More about Fractal Piece, 2007
Granulation is an ornamental technique in goldsmiths’ art in which tiny metal spheres, also called granules, are heat-fused to a metal surface without the use of solder, generally in an ornamental or figurative arrangement. It is considered to be one of the most important and magical techniques in the history of goldsmithing. The technique originated in the 3rd millennium BC in the Middle East, but reached its technical and artistic peak in Etruria, between the 7th and 4th century BC.
From the moment of its conception to the present day, granulation was almost entirely used for decorative purposes, mainly in gold and on small objects, most often on jewellery.
The main idea behind the granulated work of David Huycke is that the granules are not solely used as decorative means, instead the little spheres form structure and artistic impression at the same time. From this perspective the granule - the original ornament - loses its primary, decorative function of pure visual pleasure and shifts into the essential building material of the object. Granulation becomes the texture, the structure as well as the architectural support of the work.
In jewellery there are only few pieces known where granules build the piece. In the world of objects/ silversmithing this concept is totally new.
Unlike traditional soldering where the metallic connection between the different elements is usually achieved by adding solder with a lower melting point, the connection in granulation is made through what is called ‘reaction soldering’. Instead of solder, copper is used as a binding agent, using the principle that copper is the diffusion agent and can lower the melting point of an alloy with silver or gold. Reaction soldering is a way of soldering which was used frequently in antiquity, and not just for granulation. It is a method that offers the possibility to create metallic connections so delicate and pure which are hardly possible with traditional soldering.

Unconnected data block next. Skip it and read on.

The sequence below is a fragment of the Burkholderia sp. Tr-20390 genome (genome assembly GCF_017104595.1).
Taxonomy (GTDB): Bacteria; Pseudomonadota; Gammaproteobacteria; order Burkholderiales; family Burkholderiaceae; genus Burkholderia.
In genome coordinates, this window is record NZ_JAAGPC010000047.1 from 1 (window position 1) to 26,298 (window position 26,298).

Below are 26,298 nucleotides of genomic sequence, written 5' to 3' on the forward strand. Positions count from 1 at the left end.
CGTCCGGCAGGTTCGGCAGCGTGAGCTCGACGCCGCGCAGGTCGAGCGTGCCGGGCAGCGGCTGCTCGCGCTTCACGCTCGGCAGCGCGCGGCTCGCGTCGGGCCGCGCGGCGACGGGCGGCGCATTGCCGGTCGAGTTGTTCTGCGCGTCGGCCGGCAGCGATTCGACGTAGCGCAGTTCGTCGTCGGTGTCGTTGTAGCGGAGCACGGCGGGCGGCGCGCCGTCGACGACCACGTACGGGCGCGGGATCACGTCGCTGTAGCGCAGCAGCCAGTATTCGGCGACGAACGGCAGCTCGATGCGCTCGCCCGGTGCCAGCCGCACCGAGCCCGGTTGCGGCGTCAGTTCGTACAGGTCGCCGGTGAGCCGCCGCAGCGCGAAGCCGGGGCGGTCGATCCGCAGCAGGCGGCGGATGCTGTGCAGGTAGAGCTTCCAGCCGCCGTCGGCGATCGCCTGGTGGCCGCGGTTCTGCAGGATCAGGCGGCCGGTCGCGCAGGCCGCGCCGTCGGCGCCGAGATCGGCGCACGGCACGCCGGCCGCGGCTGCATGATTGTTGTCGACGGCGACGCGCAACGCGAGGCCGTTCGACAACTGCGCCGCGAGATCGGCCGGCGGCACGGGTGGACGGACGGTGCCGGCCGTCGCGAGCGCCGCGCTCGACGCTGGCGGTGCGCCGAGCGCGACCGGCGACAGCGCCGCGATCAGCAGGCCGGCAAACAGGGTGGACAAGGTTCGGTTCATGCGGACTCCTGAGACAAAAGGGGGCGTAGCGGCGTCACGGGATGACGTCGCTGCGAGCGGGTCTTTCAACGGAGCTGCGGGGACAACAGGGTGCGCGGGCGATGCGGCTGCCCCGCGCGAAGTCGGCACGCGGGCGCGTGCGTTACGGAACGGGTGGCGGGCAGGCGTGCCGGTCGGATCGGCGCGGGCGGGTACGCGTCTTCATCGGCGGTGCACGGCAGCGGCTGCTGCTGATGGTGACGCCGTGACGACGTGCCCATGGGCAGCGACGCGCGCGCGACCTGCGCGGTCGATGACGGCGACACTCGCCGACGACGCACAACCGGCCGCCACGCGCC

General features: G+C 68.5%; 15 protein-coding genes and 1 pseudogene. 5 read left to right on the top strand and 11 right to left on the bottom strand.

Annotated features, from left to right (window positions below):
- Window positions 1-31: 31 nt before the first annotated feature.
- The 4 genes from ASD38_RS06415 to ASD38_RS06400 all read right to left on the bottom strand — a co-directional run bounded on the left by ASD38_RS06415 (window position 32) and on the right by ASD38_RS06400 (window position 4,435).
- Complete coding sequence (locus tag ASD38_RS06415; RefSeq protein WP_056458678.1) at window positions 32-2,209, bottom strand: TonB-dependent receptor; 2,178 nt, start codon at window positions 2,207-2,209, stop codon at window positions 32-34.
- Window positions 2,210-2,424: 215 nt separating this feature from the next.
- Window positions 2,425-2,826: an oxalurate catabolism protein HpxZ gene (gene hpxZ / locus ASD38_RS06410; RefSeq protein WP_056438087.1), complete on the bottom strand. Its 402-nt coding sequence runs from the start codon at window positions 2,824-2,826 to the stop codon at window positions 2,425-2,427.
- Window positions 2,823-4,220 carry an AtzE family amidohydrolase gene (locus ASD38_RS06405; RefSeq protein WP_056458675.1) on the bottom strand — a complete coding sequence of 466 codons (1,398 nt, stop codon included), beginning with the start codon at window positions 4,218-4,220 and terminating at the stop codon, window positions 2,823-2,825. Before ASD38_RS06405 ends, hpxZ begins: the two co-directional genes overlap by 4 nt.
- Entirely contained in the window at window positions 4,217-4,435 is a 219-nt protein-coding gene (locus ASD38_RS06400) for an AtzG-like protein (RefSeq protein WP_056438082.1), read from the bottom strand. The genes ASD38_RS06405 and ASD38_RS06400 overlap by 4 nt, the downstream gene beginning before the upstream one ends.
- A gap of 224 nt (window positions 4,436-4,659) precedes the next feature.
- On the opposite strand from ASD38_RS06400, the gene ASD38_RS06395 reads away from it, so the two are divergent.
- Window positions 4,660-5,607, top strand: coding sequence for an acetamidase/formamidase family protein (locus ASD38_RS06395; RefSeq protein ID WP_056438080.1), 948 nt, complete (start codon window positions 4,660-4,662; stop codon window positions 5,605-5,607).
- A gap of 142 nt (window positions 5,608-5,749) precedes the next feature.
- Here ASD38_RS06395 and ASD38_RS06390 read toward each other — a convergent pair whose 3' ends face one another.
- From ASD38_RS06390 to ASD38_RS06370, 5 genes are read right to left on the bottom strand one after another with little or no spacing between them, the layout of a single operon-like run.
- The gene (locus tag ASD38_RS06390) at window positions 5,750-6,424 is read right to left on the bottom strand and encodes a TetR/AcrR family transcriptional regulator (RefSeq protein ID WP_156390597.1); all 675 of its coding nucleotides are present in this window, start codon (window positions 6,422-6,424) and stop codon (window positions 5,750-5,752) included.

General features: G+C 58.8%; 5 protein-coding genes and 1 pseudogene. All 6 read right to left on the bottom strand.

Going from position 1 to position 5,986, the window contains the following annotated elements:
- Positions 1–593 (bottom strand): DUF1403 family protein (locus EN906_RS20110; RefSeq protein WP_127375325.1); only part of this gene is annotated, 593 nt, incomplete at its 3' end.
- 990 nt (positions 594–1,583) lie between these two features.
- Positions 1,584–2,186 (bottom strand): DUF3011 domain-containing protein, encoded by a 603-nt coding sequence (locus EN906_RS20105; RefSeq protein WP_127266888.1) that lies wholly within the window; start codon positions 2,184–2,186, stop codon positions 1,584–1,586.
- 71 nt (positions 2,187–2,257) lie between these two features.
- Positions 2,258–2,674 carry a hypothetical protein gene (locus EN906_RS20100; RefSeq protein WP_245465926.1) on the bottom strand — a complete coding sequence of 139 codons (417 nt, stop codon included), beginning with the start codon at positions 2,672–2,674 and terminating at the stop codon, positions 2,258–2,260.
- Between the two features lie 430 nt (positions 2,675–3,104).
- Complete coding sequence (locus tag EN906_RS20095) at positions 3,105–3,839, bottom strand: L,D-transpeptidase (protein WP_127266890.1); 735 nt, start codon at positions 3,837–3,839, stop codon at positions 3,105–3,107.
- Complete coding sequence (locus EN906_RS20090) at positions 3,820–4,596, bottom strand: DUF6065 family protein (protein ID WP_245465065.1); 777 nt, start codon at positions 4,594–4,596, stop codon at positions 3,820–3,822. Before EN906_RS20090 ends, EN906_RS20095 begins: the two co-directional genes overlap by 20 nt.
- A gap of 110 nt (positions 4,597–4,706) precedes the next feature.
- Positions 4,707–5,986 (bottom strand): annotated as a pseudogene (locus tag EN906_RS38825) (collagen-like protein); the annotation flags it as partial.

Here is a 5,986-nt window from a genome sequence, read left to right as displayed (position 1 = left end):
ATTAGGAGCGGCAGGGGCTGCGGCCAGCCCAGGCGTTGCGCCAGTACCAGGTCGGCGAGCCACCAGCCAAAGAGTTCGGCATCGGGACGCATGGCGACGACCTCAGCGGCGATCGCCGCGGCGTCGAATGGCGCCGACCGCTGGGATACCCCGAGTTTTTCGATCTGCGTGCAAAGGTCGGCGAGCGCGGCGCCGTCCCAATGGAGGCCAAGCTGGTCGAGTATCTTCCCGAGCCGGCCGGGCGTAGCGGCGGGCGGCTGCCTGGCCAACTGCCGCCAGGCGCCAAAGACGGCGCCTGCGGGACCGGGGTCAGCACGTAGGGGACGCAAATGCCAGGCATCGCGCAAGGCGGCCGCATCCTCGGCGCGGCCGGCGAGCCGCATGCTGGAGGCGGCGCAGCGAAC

The granules are produced through melting numerous little pieces of metal, using the principle of cohesion and surface tension (a little molten piece of metal automatically becomes a little sphere). Usually granules are very small in size, in the best Etruscan pieces they start from 0.1mm diameter going up. In the work of David Huycke the granules are much bigger since they need to build the object. In his work the most frequently used size of granule is 3.2mm diameter and weighs 0.182 gram. Granules are produced in self-developed ceramic tiles. Little identical pieces of silver are placed in the tiles, which are then heated in an oven, melted to form tiny spheres.
When the granules are made they are first tumble-polished and subsequently electrolytic copper-plated, since copper is used as the binding agent in reaction soldering/ granulation. Finally the copper-plated granules are heat fused with each other to build the object. This is achieved with a large flame in a fireproof concrete mould. Afterwards the copper (which becomes a copper-oxide through heating) is mostly dissolved in the pickle. To finish, the piece is patinated black.
In Huycke's work, different structures are applied to culminate the tension between order and chaos where on the edge of the bowl the orderly outside goes over in a chaotic inside. This object is build up from different layers of granules whereby the surface is more a three dimensional volume than a three dimensional surface.